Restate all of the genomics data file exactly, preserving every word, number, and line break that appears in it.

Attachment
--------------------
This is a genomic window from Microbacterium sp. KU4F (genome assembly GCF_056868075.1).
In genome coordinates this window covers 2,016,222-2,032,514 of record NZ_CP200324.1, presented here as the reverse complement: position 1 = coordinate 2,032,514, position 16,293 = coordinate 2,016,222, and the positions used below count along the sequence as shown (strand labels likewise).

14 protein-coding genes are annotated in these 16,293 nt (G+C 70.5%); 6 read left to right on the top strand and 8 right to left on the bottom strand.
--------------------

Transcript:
This is a genomic window from Microbacterium sp. KU4F (genome assembly GCF_056868075.1).
In genome coordinates this window covers 2,016,222-2,032,514 of record NZ_CP200324.1, presented here as the reverse complement: position 1 = coordinate 2,032,514, position 16,293 = coordinate 2,016,222, and the positions used below count along the sequence as shown (strand labels likewise).

14 protein-coding genes are annotated in these 16,293 nt (G+C 70.5%); 6 read left to right on the top strand and 8 right to left on the bottom strand.